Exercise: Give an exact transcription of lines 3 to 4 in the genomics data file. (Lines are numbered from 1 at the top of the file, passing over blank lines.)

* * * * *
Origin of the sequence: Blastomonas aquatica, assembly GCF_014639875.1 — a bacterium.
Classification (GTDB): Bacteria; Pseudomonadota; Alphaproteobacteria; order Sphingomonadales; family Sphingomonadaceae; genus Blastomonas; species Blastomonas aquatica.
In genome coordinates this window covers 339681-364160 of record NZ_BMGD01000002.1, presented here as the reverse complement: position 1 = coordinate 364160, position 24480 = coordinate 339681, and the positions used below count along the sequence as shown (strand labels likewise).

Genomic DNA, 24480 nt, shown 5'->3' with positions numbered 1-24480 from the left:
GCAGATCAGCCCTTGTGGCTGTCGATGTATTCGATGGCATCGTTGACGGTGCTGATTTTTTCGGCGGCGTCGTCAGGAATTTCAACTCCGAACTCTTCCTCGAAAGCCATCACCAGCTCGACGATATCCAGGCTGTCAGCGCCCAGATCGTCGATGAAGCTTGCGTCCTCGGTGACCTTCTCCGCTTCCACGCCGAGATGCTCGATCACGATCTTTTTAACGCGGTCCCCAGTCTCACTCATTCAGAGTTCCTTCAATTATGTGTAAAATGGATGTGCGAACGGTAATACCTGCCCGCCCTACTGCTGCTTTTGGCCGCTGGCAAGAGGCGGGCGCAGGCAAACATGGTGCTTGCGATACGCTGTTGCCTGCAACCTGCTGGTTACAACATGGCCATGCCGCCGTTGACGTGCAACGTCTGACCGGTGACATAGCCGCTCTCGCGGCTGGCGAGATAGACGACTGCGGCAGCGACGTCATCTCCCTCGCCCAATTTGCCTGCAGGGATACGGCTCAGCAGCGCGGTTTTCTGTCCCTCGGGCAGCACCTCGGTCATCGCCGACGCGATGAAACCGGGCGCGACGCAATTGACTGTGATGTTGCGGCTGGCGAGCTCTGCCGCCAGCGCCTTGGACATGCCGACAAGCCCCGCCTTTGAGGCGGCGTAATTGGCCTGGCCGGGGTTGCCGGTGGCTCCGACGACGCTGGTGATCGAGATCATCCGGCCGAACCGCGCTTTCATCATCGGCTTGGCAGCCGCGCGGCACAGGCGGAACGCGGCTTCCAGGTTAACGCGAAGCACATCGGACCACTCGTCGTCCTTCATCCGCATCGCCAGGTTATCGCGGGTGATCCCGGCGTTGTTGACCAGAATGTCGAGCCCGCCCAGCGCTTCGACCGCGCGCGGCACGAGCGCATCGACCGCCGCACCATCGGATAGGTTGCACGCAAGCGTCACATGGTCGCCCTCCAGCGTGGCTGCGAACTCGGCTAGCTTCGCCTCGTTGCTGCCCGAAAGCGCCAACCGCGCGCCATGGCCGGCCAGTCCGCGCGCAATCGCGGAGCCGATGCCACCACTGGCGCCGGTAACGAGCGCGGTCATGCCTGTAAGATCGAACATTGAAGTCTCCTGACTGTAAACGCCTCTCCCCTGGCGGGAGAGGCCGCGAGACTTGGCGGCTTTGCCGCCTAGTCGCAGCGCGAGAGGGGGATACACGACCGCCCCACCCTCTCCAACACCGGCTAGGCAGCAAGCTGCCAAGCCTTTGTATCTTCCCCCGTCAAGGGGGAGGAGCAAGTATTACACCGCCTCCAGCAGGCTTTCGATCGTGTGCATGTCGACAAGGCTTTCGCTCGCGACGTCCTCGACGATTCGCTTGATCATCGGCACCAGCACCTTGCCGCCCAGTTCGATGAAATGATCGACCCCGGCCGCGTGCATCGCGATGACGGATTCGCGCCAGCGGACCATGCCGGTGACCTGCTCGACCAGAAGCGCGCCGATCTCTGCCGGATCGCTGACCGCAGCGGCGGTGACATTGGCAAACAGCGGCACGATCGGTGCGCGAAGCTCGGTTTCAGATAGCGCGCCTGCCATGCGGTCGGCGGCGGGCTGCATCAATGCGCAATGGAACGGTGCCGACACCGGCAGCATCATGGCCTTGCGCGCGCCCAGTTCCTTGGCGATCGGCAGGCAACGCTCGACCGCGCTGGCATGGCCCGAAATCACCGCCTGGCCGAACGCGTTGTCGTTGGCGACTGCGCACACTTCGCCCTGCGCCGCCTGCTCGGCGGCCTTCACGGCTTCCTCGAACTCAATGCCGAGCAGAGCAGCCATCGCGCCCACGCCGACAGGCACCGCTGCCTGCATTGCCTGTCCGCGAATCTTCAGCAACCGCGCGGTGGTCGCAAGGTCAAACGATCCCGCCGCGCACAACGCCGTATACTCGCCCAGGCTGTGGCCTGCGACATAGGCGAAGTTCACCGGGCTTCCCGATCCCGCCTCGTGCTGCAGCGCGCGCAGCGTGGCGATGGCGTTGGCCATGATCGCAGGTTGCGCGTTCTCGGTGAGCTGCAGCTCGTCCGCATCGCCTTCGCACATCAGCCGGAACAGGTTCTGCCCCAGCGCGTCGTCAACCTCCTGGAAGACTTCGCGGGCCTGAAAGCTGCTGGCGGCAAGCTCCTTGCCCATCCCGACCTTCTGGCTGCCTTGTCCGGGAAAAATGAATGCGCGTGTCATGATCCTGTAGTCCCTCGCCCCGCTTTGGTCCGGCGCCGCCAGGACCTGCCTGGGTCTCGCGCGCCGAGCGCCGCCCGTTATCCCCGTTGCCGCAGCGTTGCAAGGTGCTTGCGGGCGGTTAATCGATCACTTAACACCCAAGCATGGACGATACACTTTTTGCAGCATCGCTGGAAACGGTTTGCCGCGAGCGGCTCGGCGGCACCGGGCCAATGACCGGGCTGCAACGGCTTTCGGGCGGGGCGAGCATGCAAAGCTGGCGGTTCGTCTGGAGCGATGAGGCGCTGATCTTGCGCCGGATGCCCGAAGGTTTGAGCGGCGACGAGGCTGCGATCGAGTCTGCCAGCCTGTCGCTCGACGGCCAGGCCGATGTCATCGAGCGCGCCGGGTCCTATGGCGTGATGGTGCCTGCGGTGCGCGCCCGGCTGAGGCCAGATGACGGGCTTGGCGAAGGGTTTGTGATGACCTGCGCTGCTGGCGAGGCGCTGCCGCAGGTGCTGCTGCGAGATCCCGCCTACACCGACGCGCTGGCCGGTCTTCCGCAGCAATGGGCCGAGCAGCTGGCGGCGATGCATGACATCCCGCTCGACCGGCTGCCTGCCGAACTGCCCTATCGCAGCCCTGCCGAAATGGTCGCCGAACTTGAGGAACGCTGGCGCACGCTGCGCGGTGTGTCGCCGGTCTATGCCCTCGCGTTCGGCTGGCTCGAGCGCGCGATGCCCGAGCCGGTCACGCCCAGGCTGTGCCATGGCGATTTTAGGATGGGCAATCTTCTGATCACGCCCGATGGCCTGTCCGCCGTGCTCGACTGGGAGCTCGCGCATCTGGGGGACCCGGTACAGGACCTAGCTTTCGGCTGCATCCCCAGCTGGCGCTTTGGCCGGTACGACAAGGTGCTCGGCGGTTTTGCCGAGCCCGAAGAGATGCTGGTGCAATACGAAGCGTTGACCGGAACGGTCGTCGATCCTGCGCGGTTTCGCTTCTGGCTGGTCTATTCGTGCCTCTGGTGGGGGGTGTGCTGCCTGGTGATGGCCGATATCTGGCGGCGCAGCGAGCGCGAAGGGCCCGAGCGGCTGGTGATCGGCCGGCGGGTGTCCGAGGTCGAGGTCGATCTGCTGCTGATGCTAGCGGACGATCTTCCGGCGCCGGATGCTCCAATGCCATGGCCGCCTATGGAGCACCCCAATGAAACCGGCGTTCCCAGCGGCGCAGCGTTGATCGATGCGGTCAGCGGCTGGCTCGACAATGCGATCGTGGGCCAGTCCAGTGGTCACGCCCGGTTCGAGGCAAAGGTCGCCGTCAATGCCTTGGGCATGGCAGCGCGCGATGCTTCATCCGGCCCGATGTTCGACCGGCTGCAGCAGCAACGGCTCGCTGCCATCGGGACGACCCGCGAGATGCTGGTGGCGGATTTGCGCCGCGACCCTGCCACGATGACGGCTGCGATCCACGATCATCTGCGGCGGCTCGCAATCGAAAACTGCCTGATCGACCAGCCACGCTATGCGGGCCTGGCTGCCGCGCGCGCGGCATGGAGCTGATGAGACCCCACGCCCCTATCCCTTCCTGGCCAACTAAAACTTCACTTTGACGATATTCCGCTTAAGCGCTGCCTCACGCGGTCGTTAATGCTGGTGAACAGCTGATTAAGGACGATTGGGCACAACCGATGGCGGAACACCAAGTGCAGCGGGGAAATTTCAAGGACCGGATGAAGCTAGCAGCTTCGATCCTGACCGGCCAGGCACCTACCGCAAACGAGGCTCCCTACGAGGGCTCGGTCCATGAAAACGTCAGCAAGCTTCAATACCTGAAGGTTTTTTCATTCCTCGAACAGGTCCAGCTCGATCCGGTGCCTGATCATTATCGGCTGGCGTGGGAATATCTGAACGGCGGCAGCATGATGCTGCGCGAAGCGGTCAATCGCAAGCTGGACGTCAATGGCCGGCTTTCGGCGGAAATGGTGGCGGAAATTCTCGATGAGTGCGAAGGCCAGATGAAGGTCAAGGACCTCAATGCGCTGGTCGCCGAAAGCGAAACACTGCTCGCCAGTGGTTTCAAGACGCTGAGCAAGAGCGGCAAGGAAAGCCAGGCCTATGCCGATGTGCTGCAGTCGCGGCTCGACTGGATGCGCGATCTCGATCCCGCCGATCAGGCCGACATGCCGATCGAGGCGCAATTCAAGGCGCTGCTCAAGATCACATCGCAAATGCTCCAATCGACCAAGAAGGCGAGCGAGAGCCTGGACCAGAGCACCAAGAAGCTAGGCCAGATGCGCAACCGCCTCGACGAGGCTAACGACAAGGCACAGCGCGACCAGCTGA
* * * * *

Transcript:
In genome coordinates this window covers 339681-364160 of record NZ_BMGD01000002.1, presented here as the reverse complement: position 1 = coordinate 364160, position 24480 = coordinate 339681, and the positions used below count along the sequence as shown (strand labels likewise).

Genomic DNA, 24480 nt, shown 5'->3' with positions numbered 1-24480 from the left: